AUBURN, Ala. — What is an adequate stand? A grower must maintain healthy and uniform stands to increase the chances of a healthy planting season but how does the grower know what an adequate stand is? For peanuts, cotton and soybeans, the answer to that question is similar in some areas and different in others. Good soil moisture and temperature is a good start to the process to achieving adequate stands in row crop production.
Adequate Cotton Stands
When planting and growing cotton, getting an adequate stand is the most crucial component of the cotton season. The soil temperature must be 65 degrees at a depth of four inches for three days with a good forecast.
Along with soil temperature, a grower must maintain proper seed depth of 0.5 to 1.5 inches, seed placement, seeding rate and good soil moisture. Too much moisture can lead to crusting.
To calculate the final plant stand, pull a tape measure in sections of 10 feet and count viable plants. It is recommended that there be a minimum of two plants per foot or as close as possible.
Row Crop Extension Specialist, William Birdsong, is ready for the next planting season.
“I’ve had a lot of calls from growers, and my prediction is that right after this cold front pushes through, we are going to heat up and the planting season is going to kickoff in South Alabama.”
Adequate Peanut Stands
Effective factors include for peanut stands include: perfect germination of seed, soil temperature, soil moisture, seedlings diseases, herbicide damage and seed to soil contact. A farmer must know what is being planted at that particular time.
Kris Balkcom, a research associate in the Department of Crop, Soil and Environmental Sciences at Auburn University said all peanut seed are required to be 75 percent germ.
Soil temperature and soil moisture are important to a peanut stand because if the soil is hot and dry a seed will not germinate properly. Decreased numbers of stand can also occur if the soil is wet and cool.
For maximum germination and adequate stand production, the seed need a good seedbed in the strips of soil with no air pockets.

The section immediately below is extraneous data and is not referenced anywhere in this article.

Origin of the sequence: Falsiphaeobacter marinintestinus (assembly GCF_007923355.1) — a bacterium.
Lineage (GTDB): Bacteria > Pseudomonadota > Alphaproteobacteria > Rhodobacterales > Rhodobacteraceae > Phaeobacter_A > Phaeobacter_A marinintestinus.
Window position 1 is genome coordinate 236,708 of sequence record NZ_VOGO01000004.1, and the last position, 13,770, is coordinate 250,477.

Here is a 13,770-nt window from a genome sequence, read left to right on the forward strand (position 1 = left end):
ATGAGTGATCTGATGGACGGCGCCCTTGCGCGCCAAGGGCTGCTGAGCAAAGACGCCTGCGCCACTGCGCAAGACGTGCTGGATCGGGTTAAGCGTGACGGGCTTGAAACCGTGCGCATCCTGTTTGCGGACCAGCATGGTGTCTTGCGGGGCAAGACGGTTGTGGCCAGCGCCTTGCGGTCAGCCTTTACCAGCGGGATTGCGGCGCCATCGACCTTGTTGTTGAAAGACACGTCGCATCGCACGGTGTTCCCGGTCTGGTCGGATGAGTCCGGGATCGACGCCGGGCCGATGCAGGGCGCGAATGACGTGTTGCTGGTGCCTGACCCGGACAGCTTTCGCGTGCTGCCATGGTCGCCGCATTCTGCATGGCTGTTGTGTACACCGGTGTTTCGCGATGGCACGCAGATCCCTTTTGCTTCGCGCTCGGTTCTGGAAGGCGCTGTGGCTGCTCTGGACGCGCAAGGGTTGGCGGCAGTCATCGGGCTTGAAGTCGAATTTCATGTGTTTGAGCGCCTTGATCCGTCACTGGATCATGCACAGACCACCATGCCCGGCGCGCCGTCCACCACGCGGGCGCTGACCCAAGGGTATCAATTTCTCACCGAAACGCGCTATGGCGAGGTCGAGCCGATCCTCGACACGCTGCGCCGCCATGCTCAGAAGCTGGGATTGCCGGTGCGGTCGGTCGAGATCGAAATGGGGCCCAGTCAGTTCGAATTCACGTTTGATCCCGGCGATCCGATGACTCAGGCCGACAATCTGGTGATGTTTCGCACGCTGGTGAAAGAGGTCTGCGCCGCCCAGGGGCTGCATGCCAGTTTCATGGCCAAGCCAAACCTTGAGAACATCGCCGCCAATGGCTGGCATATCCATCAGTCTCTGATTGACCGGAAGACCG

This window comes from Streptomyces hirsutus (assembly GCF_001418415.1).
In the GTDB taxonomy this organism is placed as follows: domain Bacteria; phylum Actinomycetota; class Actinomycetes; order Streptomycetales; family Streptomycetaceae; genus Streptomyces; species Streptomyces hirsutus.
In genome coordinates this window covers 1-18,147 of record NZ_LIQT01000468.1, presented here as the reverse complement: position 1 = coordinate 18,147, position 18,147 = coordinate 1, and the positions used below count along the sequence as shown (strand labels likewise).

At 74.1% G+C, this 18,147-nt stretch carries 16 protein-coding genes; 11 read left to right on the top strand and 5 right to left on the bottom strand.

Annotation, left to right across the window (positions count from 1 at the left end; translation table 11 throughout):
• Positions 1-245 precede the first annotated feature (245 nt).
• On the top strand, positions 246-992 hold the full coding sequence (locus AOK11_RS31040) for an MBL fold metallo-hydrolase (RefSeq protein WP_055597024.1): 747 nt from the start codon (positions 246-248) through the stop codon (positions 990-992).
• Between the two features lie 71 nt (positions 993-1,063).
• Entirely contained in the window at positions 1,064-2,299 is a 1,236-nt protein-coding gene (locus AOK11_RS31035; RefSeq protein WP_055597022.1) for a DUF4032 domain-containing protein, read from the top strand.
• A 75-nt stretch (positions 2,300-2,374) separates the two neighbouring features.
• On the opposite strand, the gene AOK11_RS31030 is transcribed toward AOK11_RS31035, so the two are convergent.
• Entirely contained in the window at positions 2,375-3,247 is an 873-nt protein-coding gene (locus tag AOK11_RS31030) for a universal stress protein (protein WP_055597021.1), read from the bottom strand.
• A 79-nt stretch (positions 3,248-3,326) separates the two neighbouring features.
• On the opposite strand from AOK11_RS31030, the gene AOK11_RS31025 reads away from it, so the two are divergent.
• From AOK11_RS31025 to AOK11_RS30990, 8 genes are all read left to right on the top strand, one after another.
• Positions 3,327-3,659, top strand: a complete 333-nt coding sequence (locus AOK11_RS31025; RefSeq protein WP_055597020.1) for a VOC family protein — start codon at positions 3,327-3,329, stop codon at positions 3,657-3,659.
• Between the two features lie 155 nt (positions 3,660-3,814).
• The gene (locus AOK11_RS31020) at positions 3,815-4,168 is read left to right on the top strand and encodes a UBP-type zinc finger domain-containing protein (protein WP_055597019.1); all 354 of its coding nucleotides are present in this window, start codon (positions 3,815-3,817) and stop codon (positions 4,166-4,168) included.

The two most common types of peanut stands are uniform and erratic. A uniform solid stand has good full rows while an erratic stand has patches of plants that are very spread out.
To prevent an erratic group of stands, Balkcom said, “First identify the source of the stand problem so it can be corrected for future planting. Look for a pattern whether it is the soil type, moisture, herbicide injury, or seed source.”
To ensure maximum yields, it is recommended that farmers plant six seeds per foot in single 36 inch rows or five seeds per foot in single 30-inch rows.
“The take home message here is that if you are in a high rainfall situation area or in an irrigated scenario, the plants have a better chance to overcompensate to overcome that skippy stand than in a dry land situation where the plants may not receive the amount of rainfall needed to compensate the skip and make maximum yield potential,” Balkcom said.
Adequate Soybean Stands
Soybeans can be resilient to varying plant populations. Some will branch out more or less depending on space. Each soybean plant can take up to a 10-inch radius per plant.
Aside from the yield of the crop, other agronomic considerations can be the cause of low population such as weed control or harvest ease.
Growers can determine the density of their stands by counting plants in several places down the rows. For 30-inch rows, there should be six plants per foot and for 36-inch rows; there should be seven plants per foot.
To learn more about adequate stands in other row crops, or for other information about row crops in Alabama, visit the Alabama Crops website. For more information on adequate stands of cotton, peanuts or soybeans, contact your county Extension agent.